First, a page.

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Re: [Xen-devel] V4V

On Wed, 30 May 2012, Daniel De Graaf wrote:
> On 05/30/2012 07:41 AM, Stefano Stabellini wrote:
> > On Tue, 29 May 2012, Daniel De Graaf wrote:
> >> On 05/24/2012 01:23 PM, Jean Guyader wrote:
> >>> As I'm going through the code to clean-up XenClient's inter VM
> >>> communication
> >>> (V4V), I thought it would be a good idea to start a thread to talk about
> >>> the
> >>> fundamental differences between V4V and libvchan. I believe the two system
> >>> are
> >>> not clones of eachother and they serve different
> >>> purposes.
> >>>
> >>>
> >>> Disclaimer: I'm not an expert in libvchan; most of the assertion I'm doing
> >>> about libvchan it coming from my reading of the code. If some of the facts
> >>> are wrong it's only due to my ignorance about the subject.
> >>>
> >>
> >> I'll try to fill in some of these points with my understanding of libvchan;
> >> I have correspondingly less knowledge of V4V, so I may be wrong in 
> >> assumptions
> >> there.
> >>
> >>> 1. Why V4V?
> >>>
> >>> About the time when we started XenClient (3 year ago) we were looking for 
> >>> a
> >>> lightweight inter VM communication scheme. We started working on a system
> >>> based on netchannel2 at the time called V2V (VM to VM). The system
> >>> was very similar to what libvchan is today, and we started to hit some
> >>> roadblocks:
> >>>
> >>>     - The setup relied on a broker in dom0 to prepare the xenstore node
> >>>       permissions when a guest wanted to create a new connection. The code
> >>>       to do this setup was a single point of failure. If the
> >>>       broker was down you could create any more connections.
> >>
> >> libvchan avoids this by allowing the application to determine the xenstore
> >> path and adjusts permissions itself; the path /local/domain/N/data is
> >> suitable for a libvchan server in domain N to create the nodes in question.
> > 
> > Let say that the frontend lives in domain A and that the backend lives
> > in domain N.
> > Usually the frontend has a node:
> > 
> > /local/domain/A/device/<devicename>/<number>/backend
> > 
> > that points to the backend, in this case:
> > 
> > /local/domain/N/backend/<devicename>/A/<number>
> > 
> > The backend is not allowed to write to the frontend path, so it cannot write
> > its own path in the backend node. Clearly the frontend doesn't know that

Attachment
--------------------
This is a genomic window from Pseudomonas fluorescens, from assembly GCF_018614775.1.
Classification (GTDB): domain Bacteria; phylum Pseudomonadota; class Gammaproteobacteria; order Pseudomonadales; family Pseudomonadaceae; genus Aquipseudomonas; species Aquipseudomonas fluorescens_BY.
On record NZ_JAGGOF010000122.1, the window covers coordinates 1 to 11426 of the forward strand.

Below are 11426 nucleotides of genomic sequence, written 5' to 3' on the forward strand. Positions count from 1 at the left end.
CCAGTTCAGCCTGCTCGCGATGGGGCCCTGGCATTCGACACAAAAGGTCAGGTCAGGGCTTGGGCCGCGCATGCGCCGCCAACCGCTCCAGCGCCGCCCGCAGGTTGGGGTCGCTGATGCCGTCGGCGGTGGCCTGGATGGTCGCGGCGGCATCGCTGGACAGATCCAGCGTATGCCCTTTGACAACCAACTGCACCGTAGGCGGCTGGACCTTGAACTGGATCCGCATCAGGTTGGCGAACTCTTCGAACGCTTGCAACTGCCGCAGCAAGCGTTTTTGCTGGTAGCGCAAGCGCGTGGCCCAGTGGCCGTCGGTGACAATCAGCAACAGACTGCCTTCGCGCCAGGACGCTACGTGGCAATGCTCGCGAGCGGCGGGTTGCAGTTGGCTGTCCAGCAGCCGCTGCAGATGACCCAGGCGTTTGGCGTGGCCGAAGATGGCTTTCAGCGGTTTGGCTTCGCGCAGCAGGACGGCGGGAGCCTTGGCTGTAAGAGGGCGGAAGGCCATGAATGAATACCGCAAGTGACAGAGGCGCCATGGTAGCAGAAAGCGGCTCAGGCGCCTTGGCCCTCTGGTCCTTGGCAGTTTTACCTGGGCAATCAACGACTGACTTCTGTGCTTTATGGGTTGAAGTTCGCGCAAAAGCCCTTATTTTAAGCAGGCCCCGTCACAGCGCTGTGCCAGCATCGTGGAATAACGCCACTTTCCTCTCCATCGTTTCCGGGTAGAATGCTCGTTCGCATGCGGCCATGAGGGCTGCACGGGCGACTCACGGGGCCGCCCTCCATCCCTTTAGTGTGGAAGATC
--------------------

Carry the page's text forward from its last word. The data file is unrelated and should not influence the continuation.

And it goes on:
> > information so it cannot fill it up. So the toolstack (typically in
> > dom0) helps with the initial setup writing down under the frontend path
> > where is the backend.
> > How does libvchan solve this issue?
> Libvchan requires both endpoints to know the domain ID of the peer they are
> communicating with - this could be communicated during domain build or through
> a name service. The application then defines a path such as
> "/local/domain/$server_domid/data/example-app/$client_domid" which is writable
> by the server; the server creates nodes here that are readable by the client.

Is it completely up to the application to choose a xenstore path and
give write permissions to the other end?
It looks like something that could be generalized and moved to a library.

How do you currently tell to the server the domid of the client?

> >>>     - Symmetric communications were a nightmare. Take the case where A is 
> >>> a
> >>>       backend for B and B is a backend for A. If one of the domain crash 
> >>> the
> >>>       other one couldn't be destroyed because it has some paged mapped 
> >>> from
> >>>       the dead domain. This specific issue is probably fixed today.
> >>
> >> This is mostly taken care of by improvements in the hypervisor's handling 
> >> of
> >> grant mappings. If one domain holds grant mappings open, the domain whose
> >> grants are held can't be fully destroyed, but if both domains are being
> >> destroyed then cycles of grant mappings won't stop them from going away.
> > 
> > However under normal circumstances the domain holding the mappings (that
> > I guess it would be the domain running the backend, correct?) would
> > recognize that the other domain is gone and therefore unmap the grants
> > and close the connection, right?
> > I hope that if the frontend crashes and dies, it doesn't necessarily
> > become a zombie because the backend holds some mappings.
> The mapping between frontend/backend and vchan client/server may be backwards:
> the server must be initialized first and provides the pages for the client to
> map. It looks like you are considering the frontend to be the server.
> The vchan client domain maps grants provided by the server. If the server's
> domain crashes, it may become a zombie until the client application notices 
> the
> crash. This will happen if the client uses the vchan and gets an error when
> sending an event notification (in this case, a well-behaved client will close 
> the
> vchan). If the client does not often send data on the vchan, it can use a 
> watch on
> the server's xenstore node and close the vchan when the node is deleted.
> A client that does not notice the server's destruction will leave a zombie 
> domain.
> A system administrator can resolve this by killing the client process.

This looks like a serious issue. Considering that libvchan already does
copies to transfer the data, couldn't you switch to grant table copy
operations? That would remove the zombie domain problem I think.

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